“#Retired NYPD spokesman says ‘we killed Eric Garner’ in emotional post”
June 13, 2020 | 8:52am
Retired NYPD spokesman Michael DeBonis, left, pictured with former police commissioner James O’Neill.
“We killed Eric Garner,” Michael DeBonis, 40, an ex-detective who worked for the deputy commissioner for public information, posted last week.
But he admitted he said nothing in 2014 following the Staten Island man’s fatal arrest, infamous for Garner’s final, videotaped words, “I can’t breathe.”
“In writing this post I’m fully aware that some of my cop friends may call me a traitor, a hypocrite or even un follow me,” DeBonis wrote.
“I’m ok with that because if you don’t agree with what I’m about to say then we definitely don’t see eye to eye when it comes to policing.”
DeBonis said Garner’s bust for peddling untaxed smokes “was legal, the initial forced [sic] used to stop him from resisting was fine, but in the end … WE PUNISHED HIM FOR RESISTING ARREST … WE WATCHED HIM DIE … WE DIDN’T EVEN SIT HIM UP AND RENDER HIM BASIC AID.”
He added: “It was a horrible injustice that is forever a part of our history. … I’m a hypocrite for saying this now, because I didn’t say it publicly then, but WE ALL need to hold ourselves accountable.”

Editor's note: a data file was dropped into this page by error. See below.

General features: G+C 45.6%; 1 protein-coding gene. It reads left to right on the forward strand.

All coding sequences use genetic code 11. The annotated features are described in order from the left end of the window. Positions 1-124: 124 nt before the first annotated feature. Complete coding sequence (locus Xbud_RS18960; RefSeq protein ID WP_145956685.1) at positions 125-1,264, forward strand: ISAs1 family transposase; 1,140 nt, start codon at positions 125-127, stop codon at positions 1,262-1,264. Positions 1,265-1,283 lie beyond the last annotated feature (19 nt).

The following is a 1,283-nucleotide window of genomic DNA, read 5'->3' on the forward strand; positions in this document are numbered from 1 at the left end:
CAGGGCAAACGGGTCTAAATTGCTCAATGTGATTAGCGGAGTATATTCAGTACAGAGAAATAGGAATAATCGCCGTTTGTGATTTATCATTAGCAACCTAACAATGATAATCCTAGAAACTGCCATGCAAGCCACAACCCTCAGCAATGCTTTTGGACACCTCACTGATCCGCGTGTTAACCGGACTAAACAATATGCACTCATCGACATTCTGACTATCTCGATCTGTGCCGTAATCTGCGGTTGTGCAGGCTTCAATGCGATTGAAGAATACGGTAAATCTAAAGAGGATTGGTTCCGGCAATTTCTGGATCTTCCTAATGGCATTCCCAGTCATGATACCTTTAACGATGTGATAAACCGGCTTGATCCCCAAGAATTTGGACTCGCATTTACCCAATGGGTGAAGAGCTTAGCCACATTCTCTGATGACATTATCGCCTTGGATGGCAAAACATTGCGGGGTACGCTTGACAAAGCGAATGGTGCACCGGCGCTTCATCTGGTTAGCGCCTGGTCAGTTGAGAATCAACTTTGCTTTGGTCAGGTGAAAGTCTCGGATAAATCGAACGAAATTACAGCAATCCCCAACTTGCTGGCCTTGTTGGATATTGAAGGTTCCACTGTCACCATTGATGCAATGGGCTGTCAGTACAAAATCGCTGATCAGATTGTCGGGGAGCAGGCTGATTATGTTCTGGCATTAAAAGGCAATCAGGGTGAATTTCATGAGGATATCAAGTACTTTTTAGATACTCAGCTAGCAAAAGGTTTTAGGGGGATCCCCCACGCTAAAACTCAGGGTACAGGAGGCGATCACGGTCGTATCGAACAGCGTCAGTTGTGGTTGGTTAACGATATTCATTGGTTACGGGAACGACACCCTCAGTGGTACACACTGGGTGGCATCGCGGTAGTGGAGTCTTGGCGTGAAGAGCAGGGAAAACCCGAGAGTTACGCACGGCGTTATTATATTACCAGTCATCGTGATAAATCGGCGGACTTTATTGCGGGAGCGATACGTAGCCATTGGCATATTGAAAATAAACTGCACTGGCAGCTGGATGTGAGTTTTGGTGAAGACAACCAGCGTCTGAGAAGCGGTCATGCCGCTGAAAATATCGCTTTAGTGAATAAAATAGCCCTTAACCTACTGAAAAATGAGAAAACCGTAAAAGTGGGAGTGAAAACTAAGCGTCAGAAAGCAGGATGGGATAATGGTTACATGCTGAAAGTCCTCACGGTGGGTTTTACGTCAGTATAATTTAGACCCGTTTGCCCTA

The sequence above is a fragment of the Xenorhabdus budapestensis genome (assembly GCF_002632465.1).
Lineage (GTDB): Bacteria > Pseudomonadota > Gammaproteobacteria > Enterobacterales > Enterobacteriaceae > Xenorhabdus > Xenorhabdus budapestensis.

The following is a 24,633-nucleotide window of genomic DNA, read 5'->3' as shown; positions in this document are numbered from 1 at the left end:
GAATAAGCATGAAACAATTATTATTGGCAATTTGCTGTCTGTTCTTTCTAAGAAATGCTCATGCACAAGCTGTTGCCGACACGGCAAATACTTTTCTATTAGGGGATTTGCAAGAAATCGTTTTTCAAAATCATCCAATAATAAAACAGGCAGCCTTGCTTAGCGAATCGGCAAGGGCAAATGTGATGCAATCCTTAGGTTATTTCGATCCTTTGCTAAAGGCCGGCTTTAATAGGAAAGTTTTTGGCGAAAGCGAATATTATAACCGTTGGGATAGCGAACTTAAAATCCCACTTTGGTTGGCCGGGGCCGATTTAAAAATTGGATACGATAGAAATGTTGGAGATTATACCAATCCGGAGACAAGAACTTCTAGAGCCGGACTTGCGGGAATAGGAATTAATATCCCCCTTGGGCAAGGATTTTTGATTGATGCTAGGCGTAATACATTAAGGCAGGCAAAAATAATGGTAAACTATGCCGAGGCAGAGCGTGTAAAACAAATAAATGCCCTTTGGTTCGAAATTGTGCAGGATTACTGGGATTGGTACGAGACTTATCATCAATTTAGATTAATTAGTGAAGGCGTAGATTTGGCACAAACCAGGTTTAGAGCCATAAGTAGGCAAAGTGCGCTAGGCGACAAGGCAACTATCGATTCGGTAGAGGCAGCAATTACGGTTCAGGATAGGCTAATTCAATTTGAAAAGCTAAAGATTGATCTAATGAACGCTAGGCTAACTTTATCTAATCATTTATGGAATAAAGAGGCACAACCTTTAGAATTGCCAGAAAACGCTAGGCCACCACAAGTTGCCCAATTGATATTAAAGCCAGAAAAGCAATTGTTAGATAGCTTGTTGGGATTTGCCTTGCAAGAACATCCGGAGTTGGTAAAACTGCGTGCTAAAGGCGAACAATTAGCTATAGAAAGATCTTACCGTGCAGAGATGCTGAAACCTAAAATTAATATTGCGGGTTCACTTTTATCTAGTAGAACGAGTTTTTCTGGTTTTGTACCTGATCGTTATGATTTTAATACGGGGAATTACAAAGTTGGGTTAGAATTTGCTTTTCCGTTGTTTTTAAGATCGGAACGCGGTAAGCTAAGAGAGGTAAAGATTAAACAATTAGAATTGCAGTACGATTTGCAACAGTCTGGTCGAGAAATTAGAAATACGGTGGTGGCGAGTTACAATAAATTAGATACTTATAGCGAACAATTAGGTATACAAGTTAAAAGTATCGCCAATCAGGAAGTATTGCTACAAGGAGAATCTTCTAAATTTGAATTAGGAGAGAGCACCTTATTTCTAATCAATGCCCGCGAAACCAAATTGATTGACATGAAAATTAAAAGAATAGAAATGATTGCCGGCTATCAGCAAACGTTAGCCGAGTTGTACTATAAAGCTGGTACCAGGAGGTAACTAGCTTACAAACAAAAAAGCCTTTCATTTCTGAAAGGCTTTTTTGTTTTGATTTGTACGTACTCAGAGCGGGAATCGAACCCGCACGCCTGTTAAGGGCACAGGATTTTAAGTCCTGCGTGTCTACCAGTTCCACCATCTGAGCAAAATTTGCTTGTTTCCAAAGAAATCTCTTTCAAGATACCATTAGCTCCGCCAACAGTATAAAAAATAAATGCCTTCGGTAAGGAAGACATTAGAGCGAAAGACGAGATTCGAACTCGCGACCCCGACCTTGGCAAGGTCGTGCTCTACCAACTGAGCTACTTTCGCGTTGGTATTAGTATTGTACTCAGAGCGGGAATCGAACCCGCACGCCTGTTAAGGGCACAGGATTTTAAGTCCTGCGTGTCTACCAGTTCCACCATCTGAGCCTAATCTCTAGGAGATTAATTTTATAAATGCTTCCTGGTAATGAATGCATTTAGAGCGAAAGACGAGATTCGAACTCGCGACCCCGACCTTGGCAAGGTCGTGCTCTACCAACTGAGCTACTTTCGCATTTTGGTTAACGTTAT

Garner was subdued by former cop Daniel Pantaleo, who grabbed him by the neck from behind in a chokehold. The death was ruled a homicide and sparked dozens of demonstrations across the country over police brutality, and it helped fuel the Black Lives Matter movement.
Pantaleo was never charged with a crime but got fired last August.
DeBonis, writing under the handle m_debonis1, also stood up for his work with the NYPD and praised officers for turning around East New York, the once crime-plagued Brooklyn neighborhood, among “thousands of cops working in minority communities.”
He wrote that “the Police are NOT the enemy … One bad cop doesn’t define who we are or what we have done for this city … WHAT HAVE YOU DONE TO HELP THESE COMMUNITIES?”
The post was liked by at least 59 people before DeBonis took down his Instagram account after being called by The Post.
DeBonis, who was hired by the NYPD exactly two months prior to the 9/11 terror attacks, declined to discuss his posts.
“It has consumed my life the last few weeks and quite frankly I’m done. Actions speak louder than words anyway,” he said in a text to a Post reporter.
Additional reporting by Stephen Yang
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